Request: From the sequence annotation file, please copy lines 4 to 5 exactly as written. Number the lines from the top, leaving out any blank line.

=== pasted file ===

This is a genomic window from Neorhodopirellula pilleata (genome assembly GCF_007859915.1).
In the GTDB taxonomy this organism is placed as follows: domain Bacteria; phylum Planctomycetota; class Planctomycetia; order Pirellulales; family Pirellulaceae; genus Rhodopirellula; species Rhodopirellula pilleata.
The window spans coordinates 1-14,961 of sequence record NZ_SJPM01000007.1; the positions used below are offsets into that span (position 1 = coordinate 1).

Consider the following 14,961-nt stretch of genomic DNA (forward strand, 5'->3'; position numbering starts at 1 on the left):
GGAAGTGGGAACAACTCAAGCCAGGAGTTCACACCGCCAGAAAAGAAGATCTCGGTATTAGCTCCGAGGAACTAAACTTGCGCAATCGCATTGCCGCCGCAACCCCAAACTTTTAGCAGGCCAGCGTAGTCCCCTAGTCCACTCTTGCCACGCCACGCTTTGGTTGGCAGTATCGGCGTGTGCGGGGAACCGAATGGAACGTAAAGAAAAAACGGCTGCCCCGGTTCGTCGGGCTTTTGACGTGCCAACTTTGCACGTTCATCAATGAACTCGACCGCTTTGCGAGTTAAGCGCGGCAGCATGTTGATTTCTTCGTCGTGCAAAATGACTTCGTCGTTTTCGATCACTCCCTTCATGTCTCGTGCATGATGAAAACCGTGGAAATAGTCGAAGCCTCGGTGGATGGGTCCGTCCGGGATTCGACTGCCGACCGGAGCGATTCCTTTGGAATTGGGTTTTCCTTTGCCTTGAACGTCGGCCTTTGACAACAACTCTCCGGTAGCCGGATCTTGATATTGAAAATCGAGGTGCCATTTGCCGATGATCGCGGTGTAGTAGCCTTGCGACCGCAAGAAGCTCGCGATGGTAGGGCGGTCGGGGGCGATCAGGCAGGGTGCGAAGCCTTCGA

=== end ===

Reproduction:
Consider the following 14,961-nt stretch of genomic DNA (forward strand, 5'->3'; position numbering starts at 1 on the left):
GGAAGTGGGAACAACTCAAGCCAGGAGTTCACACCGCCAGAAAAGAAGATCTCGGTATTAGCTCCGAGGAACTAAACTTGCGCAATCGCATTGCCGCCGCAACCCCAAACTTTTAGCAGGCCAGCGTAGTCCCCTAGTCCACTCTTGCCACGCCACGCTTTGGTTGGCAGTATCGGCGTGTGCGGGGAACCGAATGGAACGTAAAGAAAAAACGGCTGCCCCGGTTCGTCGGGCTTTTGACGTGCCAACTTTGCACGTTCATCAATGAACTCGACCGCTTTGCGAGTTAAGCGCGGCAGCATGTTGATTTCTTCGTCGTGCAAAATGACTTCGTCGTTTTCGATCACTCCCTTCATGTCTCGTGCATGATGAAAACCGTGGAAATAGTCGAAGCCTCGGTGGATGGGTCCGTCCGGGATTCGACTGCCGACCGGAGCGATTCCTTTGGAATTGGGTTTTCCTTTGCCTTGAACGTCGGCCTTTGACAACAACTCTCCGGTAGCCGGATCTTGATATTGAAAATCGAGGTGCCATTTGCCGATGATCGCGGTGTAGTAGCCTTGCGACCGCAAGAAGCTCGCGATGGTAGGGCGGTCGGGGGCGATCAGGCAGGGTGCGAAGCCTTCGA